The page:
Assessing sponge community dynamics in time

The information obtained from loose spicules has been also applied to investigate the changes in the record of spicule assemblages through time. Such studies require spicule-rich sediment portions (Volkmer-Ribeiro, De Ezcurra & Parolin, 2007) and the best results are obtained when an uninterrupted spicule record is available. It seems that absolutely-dated sediment cores are the best way to obtain continuous record of the changes in spicule assemblages (Bertolino et al., 2014, 2017a, 2017b, 2019; Gaino et al., 2012; Łukowiak et al., 2018; Rasbold et al., 2019a).

The spicules obtained from different time intervals can be further processed by means of quantitative (Volkmer-Ribeiro et al., 2006; Bertolino et al., 2014; Łukowiak et al., 2018; Rasbold et al., 2019a), semiquantitative (Karabanov et al., 2000), and qualitative (Yang, Duthie & Delorme, 1993; Bertolino et al., 2014) methods. Such approaches allow to explore the stability (Bertolino et al., 2014) and dynamics (Bertolino et al., 2017b; Łukowiak et al., 2018) of the sponge associations in a given place over the millennial time span. They also allow to compare the recent and ancient sponge communities (Łukowiak, 2016a; Łukowiak et al., 2018; Bertolino et al., 2014, 2017a, 2017b, 2019). Bertolino et al. (2017b) investigated fluctuations in the sponge community structure from the coralligenous biogenic build-ups from the Liguarian Sea (Western Mediterranean). They compared sponge faunas from the last 3,500 years (and from 40 YBP in particular) with the modern sponge community of this place, showing turning points in sponge diversity and abundance. They inferred a considerable reduction of species richness that occurred during a time interval of about 40 years (1973–2014) and that affected mainly the massive/erect sponges; particularly those of the clade Keratosa and, to a lesser degree, encrusting and cavity dwelling sponges (Bertolino et al., 2017b).

In turn, Łukowiak et al. (2018) confronted the modern sponge community of Bocas del Toro, Caribbean Panama, with the spicule record from the same area covering the last 900 years of sponge community dynamics. In their study, Łukowiak et al. (2018) recognized changes in the structure of the sponge community (expressed through the decrease in the number of spherical and ovoid spicules belonging mostly to some chondrillids, Placospongia spp. and Geodia spp., and the increase in the numbers of monaxonic spicules, mostly of haplosclerids and axinellids) and investigated the correlation between their data with records of contemporaneous reef inhabitants. As main sponge predators in this area are turtles and fishes (parrot- and anglerfishes), and the turtles feed mostly on sponges with spherical spicules, they concluded that the increase in the numbers of spherical spicules in the sediment relative to monaxons could be connected with the overfishing of the hawksbill turtle Eretmochelys imbricata that became gradually less abundant at that time.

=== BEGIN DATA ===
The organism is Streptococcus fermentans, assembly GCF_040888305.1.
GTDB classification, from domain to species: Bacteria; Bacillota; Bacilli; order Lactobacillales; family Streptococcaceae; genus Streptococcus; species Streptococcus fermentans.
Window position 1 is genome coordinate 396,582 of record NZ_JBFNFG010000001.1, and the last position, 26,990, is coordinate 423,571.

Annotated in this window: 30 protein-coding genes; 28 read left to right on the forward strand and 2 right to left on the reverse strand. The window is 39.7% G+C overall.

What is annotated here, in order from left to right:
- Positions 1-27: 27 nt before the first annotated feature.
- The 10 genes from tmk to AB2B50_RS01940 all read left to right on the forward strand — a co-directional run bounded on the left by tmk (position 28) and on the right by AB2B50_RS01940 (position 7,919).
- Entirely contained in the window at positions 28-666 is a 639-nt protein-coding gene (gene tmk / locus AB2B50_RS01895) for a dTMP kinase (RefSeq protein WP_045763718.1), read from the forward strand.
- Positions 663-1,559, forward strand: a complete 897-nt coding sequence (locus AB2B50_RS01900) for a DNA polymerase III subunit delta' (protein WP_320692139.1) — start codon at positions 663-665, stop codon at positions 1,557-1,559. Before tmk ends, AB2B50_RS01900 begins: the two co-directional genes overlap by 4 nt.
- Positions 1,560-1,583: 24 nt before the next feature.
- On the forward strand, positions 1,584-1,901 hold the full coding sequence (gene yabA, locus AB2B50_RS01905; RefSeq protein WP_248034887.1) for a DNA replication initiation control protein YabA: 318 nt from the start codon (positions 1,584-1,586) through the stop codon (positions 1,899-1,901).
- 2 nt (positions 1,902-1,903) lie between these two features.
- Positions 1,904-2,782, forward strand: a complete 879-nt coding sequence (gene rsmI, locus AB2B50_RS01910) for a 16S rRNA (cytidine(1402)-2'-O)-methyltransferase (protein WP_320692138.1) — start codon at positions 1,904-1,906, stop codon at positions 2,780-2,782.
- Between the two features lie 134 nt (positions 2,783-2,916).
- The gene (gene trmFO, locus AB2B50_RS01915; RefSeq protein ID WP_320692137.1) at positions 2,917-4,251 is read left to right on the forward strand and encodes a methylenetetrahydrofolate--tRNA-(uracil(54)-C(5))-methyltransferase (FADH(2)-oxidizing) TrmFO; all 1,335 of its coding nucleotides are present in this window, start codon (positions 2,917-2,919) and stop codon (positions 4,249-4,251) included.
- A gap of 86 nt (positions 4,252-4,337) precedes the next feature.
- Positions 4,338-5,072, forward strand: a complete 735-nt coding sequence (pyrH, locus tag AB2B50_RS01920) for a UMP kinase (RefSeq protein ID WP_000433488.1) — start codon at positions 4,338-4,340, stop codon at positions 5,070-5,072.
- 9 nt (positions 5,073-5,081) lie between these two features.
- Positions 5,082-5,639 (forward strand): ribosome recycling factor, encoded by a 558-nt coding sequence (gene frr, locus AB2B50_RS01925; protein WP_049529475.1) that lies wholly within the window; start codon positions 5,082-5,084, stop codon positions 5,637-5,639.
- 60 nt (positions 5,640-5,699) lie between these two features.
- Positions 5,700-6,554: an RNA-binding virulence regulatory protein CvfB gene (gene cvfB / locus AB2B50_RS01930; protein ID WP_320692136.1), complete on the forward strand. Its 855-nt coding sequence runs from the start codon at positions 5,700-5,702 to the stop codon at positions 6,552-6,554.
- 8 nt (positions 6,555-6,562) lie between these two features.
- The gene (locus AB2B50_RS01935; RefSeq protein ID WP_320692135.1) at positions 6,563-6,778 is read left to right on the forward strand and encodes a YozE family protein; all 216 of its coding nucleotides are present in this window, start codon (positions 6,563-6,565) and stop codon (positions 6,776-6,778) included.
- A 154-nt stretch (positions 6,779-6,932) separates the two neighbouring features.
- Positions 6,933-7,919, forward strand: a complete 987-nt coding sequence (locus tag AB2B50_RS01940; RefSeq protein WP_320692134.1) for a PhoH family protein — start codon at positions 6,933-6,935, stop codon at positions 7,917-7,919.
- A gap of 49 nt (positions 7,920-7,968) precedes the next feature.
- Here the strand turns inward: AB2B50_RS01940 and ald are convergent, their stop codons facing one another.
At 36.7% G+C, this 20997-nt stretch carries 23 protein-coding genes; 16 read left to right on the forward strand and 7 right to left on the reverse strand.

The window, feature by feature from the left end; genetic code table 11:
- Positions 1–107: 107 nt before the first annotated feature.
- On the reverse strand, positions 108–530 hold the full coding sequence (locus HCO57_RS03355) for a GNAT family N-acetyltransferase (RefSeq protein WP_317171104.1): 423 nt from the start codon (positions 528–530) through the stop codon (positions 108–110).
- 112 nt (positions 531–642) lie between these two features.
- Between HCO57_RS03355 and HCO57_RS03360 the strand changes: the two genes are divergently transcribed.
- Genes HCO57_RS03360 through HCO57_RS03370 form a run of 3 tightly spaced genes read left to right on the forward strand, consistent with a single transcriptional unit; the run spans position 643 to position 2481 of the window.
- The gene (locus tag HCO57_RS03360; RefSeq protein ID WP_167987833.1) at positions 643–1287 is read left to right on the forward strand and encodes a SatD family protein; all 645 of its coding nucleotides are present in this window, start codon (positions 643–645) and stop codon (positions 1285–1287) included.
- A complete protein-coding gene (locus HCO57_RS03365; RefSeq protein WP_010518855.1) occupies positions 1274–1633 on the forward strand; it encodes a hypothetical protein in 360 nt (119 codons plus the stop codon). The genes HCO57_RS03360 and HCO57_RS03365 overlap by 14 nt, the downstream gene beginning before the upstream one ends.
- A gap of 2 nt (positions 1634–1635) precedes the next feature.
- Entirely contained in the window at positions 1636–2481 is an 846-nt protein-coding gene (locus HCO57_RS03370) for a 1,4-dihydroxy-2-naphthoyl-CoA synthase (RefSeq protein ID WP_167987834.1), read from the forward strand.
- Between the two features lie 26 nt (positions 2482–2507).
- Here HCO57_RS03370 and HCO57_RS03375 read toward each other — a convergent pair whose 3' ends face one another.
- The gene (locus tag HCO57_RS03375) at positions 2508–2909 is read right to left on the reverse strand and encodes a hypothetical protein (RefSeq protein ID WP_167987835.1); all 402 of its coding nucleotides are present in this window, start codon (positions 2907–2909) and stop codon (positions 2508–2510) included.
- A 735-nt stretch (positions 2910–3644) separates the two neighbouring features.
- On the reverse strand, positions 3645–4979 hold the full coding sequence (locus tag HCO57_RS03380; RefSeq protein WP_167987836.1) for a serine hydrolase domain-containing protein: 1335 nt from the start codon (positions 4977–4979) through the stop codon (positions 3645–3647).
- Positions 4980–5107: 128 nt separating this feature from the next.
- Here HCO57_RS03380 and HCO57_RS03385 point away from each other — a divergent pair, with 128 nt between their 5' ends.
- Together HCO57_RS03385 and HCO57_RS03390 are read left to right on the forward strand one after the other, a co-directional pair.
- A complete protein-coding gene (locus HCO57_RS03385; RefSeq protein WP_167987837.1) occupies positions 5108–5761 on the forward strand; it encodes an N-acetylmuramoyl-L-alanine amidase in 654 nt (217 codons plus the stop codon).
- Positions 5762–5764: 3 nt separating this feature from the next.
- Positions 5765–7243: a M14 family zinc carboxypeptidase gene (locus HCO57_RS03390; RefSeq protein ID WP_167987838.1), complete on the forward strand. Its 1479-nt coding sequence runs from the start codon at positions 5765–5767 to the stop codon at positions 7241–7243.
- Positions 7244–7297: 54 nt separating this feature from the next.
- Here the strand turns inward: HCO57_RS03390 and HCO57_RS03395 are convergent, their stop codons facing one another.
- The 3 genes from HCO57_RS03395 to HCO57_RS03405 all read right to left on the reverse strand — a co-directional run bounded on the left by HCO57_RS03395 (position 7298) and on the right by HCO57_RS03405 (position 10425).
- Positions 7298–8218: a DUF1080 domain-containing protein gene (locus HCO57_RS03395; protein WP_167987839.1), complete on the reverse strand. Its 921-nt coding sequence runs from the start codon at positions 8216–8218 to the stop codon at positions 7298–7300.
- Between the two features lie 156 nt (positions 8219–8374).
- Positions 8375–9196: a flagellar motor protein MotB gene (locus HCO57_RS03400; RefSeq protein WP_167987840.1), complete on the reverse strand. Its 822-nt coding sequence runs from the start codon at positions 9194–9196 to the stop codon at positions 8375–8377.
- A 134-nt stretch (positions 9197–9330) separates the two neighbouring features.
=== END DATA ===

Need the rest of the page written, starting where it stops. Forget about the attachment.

Sponge spicules as proxies for reconstructions of ecological dependencies, environmental conditions, and paleoclimate

Ecological and environmental reconstructions

Recognition of the characteristics of former sponge communities can initiate larger-scale reconstructions of the environmental conditions in the studied area. Once the loose spicules are assigned to their respective taxa, the next crucial step is to become familiar with their ecology (Volkmer-Ribeiro & Machado, 2007); that is, habitat requirements and environmental preferences of particular sponge species or larger clades (see Supplemental Information 2). For example, Koltun (1960) already pointed out the existence of sponge taxa of specific environmental requirements which make them potential indicators of water salinity, temperature, or depth. Recognized sponge communities can provide information about the water regime, flow, and velocity (lentic vs. lotic conditions; for example, Parolin, Volkmer-Ribeiro & Stevaux, 2007, 2008; Machado, Volkmer-Ribeiro & Iannuzzi, 2012; Kuerten et al., 2013), pH (Harrison & Warner, 1986; Pisera & Saez, 2003), light intensity (e.g., Harrison, 1974; Supplemental Information 2), temperature (e.g., Gammon, James & Pisera, 2000; Gaino et al., 2012), currents (e.g., Molina-Cruz, 1991), salinity (e.g., Cumming, Wilson & Smol, 1993), and depth (e.g., Hinde & Holmes, 1892; Pisera, Cachao & Da Silva, 2006; Łukowiak, Pisera & Schlögl, 2014; Łukowiak, 2016a; see Fig. 6). Also, less obvious parameters can be reconstructed through the investigations that use sediment spicules, such as dissolved silica concentrations (Kratz et al., 1991). In their work, Kratz et al. (1991) measured the width of megascleres obtained from lake deposits to estimate the silica concentration in the last 12,000 years in the area of Wisconsin (USA). They concluded that the concentrations of dissolved silica were gradually decreasing over that time. However, Kratz et al. (1991) did not provide precise assignment of the spicules to any of the three possible species (Spongilla lacustris, Corvomeyania everetti, and Eunapius fragilis) rising concerns that the size shift may have actually resulted from species replacement. A possible differential dissolution of spicules as a function of depth could also influence their size. It is essential to note, however, that the authors were aware of these problems.